2. Christmas Prelude – Kennebunkport, ME

December 1 – 4; December 9 – 11, 2011

Not one, but three tree lighting ceremonies are the highlight of this annual holiday kick-start in Kennebunkport, Kennebunk and Cape Porpoise. Held over two weekends, this Christmas event includes an arts and crafts fair, trolley rides, house tours, nativity scenes, live music, workshops, carols, wine tastings and breakfast with the big man himself. This family-friendly event has something for everyone!

Photo courtesy of Christmas Prelude.

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Boys Noize at Mezzanine [Preview]

Boys Noize | Saturday, November 26th, 2011 | Mezzanine | San Francisco

DJ Mag ranked Boys Noize right at number 100 on their “Top 100 DJs of 2011.” As a big fan of Boys Noize, I find this unfathomable. I’ve maintained for some time now that dance music has taken over pop music in America these last few years. But sometimes, I forget that most listeners wouldn’t know that David Guetta has produced some of the Black Eyed Peas’ biggest hits, or that Afrojack produced Pitbull and Ne-Yo’s monster-crossover hit, “Give Me Everything.” When you stop to consider the mainstream visibility of most of the DJs in the top ten with David Guetta (1), Tiësto (3), Deadmau5 (4), Avicii (6), Afrojack (7), and Swedish House Mafia (10), then Boys Noize’s ranking at 100 is a little bit more believable. Even still, that doesn’t mean I have to like it.

Boys Noize at EDC 2010. Photo by Caesar Sebastian. CC BY-NC-ND 2.0.

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Weekend at the SF Symphony: Brahms’ Violin Concerto with Gil Shaham [Preview]

BY NATHAN CRANFORD

This weekend at the  San Francisco SymphonyMichael Tilson Thomas, along with famed violinist Gil Shaham, will be leading the orchestra in another performance of the works of 19th Century German composer Johannes Brahms. However, whereas last week’s program was a comparative study of progression in German musical conservatism, this week’s program showcases the contentious battle between conservative and progressive elements in the music of German Romanticism.

Richard Wagner

The evening begins with a work by the great German operatic composer Richard Wagner, the “Prelude” to Act III of his famed opera Lohengrin. Familiarity with the opera’s plot is not necessary for an appreciation of the work, which is often performed alone in concert due to its highly exciting and virtuoistic writing for orchestra.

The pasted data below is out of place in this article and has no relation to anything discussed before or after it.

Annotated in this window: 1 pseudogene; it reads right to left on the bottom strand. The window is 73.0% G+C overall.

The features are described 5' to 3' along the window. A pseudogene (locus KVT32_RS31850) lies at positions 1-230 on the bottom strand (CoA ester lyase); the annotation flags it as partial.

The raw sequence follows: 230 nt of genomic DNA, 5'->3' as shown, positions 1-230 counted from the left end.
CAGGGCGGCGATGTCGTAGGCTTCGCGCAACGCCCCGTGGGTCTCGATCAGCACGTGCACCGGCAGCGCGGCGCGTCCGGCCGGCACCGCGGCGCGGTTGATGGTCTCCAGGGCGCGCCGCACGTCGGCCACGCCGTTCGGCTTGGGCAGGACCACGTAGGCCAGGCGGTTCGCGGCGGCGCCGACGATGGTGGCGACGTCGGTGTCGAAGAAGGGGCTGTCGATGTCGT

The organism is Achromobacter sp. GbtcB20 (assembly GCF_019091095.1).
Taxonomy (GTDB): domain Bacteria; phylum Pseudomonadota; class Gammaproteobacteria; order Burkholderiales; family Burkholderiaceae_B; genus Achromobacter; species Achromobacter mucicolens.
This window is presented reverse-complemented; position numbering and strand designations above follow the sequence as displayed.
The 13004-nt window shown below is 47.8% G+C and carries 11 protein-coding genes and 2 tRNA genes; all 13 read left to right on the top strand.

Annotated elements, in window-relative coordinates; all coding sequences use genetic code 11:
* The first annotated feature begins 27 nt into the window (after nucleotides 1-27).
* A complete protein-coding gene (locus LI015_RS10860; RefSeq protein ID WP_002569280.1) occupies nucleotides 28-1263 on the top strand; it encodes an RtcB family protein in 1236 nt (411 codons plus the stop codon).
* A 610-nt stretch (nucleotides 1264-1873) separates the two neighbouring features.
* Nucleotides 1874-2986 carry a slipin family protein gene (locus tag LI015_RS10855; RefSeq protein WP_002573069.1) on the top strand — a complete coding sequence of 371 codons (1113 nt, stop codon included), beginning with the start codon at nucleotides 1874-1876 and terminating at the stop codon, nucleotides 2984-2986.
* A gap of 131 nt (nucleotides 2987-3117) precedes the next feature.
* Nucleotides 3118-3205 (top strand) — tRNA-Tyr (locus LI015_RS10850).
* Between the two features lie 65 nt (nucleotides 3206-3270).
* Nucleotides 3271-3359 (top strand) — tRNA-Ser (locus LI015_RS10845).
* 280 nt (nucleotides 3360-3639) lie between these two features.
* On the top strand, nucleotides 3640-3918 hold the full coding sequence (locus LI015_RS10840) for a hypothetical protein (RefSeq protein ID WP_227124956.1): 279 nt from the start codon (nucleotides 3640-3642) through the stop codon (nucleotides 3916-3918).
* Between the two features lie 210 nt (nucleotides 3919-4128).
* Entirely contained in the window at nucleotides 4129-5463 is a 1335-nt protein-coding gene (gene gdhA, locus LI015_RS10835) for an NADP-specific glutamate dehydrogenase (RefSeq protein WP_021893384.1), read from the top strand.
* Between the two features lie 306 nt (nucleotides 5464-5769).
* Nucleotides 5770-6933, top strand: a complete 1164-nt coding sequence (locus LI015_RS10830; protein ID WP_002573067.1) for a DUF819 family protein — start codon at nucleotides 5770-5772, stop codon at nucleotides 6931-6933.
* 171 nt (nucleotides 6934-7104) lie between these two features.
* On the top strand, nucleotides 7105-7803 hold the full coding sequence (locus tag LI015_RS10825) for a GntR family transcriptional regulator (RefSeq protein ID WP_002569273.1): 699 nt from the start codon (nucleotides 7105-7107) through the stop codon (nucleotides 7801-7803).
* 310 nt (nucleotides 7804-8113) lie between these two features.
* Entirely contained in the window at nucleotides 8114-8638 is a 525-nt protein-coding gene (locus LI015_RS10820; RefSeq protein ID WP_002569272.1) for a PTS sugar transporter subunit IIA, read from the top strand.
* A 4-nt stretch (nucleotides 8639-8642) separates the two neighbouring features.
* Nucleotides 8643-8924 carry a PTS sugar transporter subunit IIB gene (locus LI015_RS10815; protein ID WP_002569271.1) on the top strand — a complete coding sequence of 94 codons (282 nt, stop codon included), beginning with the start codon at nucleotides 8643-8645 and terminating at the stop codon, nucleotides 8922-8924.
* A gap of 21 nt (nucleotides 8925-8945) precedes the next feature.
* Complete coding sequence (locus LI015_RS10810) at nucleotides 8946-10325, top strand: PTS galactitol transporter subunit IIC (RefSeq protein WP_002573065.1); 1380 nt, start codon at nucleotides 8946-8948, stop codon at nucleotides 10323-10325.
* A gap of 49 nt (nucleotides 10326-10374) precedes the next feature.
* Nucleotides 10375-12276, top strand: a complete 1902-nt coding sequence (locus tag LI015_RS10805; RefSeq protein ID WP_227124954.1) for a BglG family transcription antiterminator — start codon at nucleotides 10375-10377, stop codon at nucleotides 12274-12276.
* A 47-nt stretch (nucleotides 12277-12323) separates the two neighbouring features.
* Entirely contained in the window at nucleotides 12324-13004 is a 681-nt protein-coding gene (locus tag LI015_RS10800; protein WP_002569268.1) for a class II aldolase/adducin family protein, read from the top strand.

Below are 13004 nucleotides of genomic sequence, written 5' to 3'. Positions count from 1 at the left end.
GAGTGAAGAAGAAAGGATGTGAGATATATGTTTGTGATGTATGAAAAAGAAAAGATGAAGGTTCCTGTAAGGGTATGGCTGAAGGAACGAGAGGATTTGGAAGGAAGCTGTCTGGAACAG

Less than 5 minutes in length, many listeners will find the melodies showcased by the “Prelude” (which are repeated throughout the opera) to be immediately recognizable. Although it’s not being performed by the Symphony this weekend, the end of the “Prelude” flows seamlessly into the even more famous “Bridal Chorus”–a piece of music that has become associated with the bride walking down the aisle at weddings throughout the world.

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eventseekr Shuffle: Slow and Low

Whether it be baritone, bass or something in between (I’m awful at classifying vocal ranges), I’m a sucker for a nice deep voice in rock and pop music. Here’s a brief playlist of some of my favorite molasses-mouthed singers lending their patented pipes to a series of pretty, haunting, romantic and sardonic tracks.

First up is “My Baby Cried All Night Long” by Lee Hazlewood, whose unmistakable voice sets the high water mark for low-voiced crooners, in my humble opinion. For further listening, check out his excellent late-1960s collaborations with Nancy Sinatra.

For the next track, you’ll find “A Chicken With Its Head Cut Off,” the first of three Magnetic Fields songs on the list. As far as clever lyric writers with the ability to craft hilarious and beautiful turns of phrase go, Stephin Merritt is tops in my book.  His opus, 69 Love Songs (from which all three songs here are pulled), can be frustratingly overambitious at times, but is really worth sifting through.